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Dinner with Jason Pominville

It was a chilly winter day in Buffalo. I was in the driver’s seat of my dad’s 2002 red Dodge pickup truck as it rumbled down Newhouse Road in Clarence Center. My sister was riding shotgun. We were on our way to a classy Italian restaurant called Faletta’s and were as excited as we could be.

She had gotten a call the week before telling her she won a drawing to have dinner with Buffalo Sabres winger Jason Pominville. She was also allowed to bring one guest. For her, choosing her guest was a no-brainer: Her older brother who was absolutely crazy about Sabres hockey.

 As it were, there were five other contest winners and their guests. Still, sitting down at dinner with someone, who, at the time, seemed larger than you, was going to be great. We were the first ones there. The folks running the contest led us to the bar area, where Pominville was seated (he was sipping on either a gin and tonic or just a glass of water with lime, hard to tell).

It was that moment when I realized this was just a regular guy blessed with extraordinary hockey skill. He was wearing a quarter-zip sweater and dark jeans. He extended his hand, introduced himself, and we chatted for a bit (I was still nervous as could be, though).

Eventually, the other winners showed up, and we were taken to our table. The people running the contest (Dave and Adam’s Card World) were picking up the check so nothing was off limits. We ordered some appetizers and everyone began chatting like it was a bunch of old friends catching up. I’ll never forget Pominville leaning over to me and offering me a bite of his stuffed mushrooms. I hate mushrooms and politely declined.

Obviously, we got to asking about different things from his career, the OT goal against Ottawa, the Winter Classic, and that good stuff. When the Winter Classic did come up, I think it was me who mentioned something like, “I just hate that it had to be Crosby that scored the goal in the shootout.” A few people chuckled in agreement.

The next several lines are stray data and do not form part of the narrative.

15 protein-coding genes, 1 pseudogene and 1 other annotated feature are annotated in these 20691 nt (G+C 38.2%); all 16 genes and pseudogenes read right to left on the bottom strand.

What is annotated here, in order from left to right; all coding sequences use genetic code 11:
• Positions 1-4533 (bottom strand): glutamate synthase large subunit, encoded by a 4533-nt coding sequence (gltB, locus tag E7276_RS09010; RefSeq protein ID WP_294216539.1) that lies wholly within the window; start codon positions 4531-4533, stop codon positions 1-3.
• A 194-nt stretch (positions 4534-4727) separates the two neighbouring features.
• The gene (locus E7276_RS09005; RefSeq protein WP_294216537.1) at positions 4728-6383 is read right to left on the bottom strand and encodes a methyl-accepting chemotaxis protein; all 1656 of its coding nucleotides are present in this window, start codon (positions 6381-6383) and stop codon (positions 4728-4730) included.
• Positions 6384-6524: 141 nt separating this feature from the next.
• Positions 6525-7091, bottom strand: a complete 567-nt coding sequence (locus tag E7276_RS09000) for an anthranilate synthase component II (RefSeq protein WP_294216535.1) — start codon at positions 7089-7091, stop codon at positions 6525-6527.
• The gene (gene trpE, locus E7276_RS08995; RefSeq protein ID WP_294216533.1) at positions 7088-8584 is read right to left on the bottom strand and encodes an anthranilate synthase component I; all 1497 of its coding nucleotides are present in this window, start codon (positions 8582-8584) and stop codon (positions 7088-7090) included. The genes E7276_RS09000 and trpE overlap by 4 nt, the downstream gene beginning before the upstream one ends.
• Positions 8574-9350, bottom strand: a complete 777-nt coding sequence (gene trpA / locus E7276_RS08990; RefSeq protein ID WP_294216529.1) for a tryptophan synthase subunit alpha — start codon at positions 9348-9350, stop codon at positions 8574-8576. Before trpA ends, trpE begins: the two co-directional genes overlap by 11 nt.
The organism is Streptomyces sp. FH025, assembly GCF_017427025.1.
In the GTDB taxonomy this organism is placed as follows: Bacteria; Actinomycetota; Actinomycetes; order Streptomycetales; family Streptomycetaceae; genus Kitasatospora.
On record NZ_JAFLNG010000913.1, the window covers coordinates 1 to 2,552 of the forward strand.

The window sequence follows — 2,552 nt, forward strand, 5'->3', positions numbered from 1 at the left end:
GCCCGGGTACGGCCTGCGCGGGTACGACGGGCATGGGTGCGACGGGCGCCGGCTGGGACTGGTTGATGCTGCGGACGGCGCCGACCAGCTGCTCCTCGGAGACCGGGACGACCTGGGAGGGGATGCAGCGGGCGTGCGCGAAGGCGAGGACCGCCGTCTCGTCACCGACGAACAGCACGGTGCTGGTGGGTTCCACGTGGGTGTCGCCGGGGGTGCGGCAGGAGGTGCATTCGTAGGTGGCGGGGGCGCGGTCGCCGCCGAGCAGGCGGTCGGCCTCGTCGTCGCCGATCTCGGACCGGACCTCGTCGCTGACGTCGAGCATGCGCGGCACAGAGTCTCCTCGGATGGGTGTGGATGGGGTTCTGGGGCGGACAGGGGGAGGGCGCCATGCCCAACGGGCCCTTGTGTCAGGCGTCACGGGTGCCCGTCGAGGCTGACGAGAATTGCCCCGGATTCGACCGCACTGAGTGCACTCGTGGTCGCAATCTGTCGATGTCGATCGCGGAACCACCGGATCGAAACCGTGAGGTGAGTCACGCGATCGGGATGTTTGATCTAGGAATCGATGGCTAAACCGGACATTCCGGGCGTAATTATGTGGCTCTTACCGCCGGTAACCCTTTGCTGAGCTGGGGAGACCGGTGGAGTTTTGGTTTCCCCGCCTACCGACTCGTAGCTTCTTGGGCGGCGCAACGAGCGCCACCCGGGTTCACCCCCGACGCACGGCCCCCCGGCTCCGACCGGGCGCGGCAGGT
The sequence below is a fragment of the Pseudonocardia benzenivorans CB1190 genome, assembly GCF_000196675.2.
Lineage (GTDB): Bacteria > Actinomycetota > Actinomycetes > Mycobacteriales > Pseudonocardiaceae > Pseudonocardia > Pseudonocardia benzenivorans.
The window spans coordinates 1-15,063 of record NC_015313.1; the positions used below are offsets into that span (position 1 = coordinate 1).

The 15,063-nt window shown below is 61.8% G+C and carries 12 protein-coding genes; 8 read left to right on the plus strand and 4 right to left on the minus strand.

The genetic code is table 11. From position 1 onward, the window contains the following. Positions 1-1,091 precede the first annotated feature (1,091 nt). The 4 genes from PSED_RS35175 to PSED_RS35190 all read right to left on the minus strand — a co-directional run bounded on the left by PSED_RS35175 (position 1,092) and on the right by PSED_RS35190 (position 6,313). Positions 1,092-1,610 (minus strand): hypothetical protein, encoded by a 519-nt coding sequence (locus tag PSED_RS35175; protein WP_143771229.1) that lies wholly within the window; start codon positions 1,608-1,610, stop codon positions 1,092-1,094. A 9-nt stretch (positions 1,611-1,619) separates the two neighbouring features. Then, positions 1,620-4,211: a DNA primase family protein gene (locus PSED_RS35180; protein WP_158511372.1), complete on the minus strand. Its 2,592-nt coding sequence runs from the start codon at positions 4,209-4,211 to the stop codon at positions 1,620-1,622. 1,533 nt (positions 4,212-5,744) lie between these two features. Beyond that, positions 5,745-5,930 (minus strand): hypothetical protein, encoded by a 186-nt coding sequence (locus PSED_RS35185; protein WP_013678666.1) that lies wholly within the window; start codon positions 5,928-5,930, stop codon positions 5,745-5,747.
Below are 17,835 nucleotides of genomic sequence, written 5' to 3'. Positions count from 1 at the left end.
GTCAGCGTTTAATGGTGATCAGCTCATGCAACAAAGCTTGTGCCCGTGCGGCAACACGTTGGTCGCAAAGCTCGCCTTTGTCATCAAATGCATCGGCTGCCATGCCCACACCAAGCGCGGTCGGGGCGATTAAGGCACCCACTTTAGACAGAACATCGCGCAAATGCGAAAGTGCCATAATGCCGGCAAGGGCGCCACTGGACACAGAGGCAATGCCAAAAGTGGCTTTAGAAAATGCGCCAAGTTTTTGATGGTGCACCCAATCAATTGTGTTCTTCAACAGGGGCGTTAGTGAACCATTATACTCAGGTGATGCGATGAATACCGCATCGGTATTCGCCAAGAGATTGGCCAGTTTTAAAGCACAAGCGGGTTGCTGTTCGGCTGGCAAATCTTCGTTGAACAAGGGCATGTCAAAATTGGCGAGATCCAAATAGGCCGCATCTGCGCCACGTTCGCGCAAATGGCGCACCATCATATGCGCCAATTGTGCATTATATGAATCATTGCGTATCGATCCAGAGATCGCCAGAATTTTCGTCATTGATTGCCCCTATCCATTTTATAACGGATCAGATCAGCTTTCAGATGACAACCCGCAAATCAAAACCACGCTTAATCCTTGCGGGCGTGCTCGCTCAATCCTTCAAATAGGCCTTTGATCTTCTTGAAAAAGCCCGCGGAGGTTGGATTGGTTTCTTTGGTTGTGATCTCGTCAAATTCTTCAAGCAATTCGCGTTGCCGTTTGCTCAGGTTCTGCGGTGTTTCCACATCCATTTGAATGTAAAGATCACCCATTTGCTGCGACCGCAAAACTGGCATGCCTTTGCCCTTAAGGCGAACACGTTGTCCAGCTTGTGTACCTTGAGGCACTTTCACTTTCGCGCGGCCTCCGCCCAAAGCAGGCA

Pominville though, with a dead serious look on his face, looks up and says, “You guys know the NHL gave Millsy money to throw that shootout, right?”

The table fell silent. I think someone even dropped their fork just as all of our jaws collectively hit the ground. Then, he started laughing. “Just kidding you guys,” he said with a smile on his face.

He is one of the most genuine players I’ve ever had the opportunity to meet. Never once did he have that, “oh my God, I can’t believe I have to be here,” look. He was even passing around his iPhone to show us pictures of his new baby boy. He genuinely took interest in who we were and didn't need to check his watch every 15-minutes to see what time this dinner would end. 

That dinner forever left an impression on me. I know that, generally speaking, hockey players are often considered the most humble of the professional athletes, but I have definitely heard my share of horror stories about them. I could tell that he was a genuinely nice guy. He quickly became one of my favorite players. His jersey still hangs on my bedroom wall.

So that brings us to last night. It has been about three years since that dinner and only 7 months since Pominville left. He took to the ice of the First Niagara Center in a different colored sweater for the first time ever.

When I heard that there was no sort of recognition for him at the game I was not happy. I didn’t want some elaborate 20-minute pregame ceremony. Just show the guy’s overtime goal against Ottawa on the jumbotron and say “we would like to welcome back Jason Pominville!” Let the fans cheer, because we know most of them would have, and get on with the game.

Especially with that embarrassing 16-minute lighting delay at the start of the second period, it’s not like it was impossible as that would have been a perfect spot to do it.

They recognized Dainius Zubrus’ 1000th game for Pete’s sake! He played like, 25 games for the organization.

I’m not expecting Robyn Regehr, Jordan Leopold, and Brad Boyes recognition night. But the fact that they couldn’t even give 10-20 seconds to a player who gave them 10 seasons, scored arguably the biggest goal in team history, and served as captain is disappointing. If we want to be Hockey Heaven, we need to be a destination. We want players to say, “If I give this organization 10 years of my career, they are going to recognize that hard work.”

What the organization said is “Pominville who?” and that’s just plain wrong. That being said, I’m glad he got the game winning goal. The goal itself was classic Pominville. The goal made a statement…If the Sabres were going to try to forget #29, he was going to make them remember.

So I’ll say, thank you Jason Pomiville. No matter where you end up, you’ll always have a fan in me.

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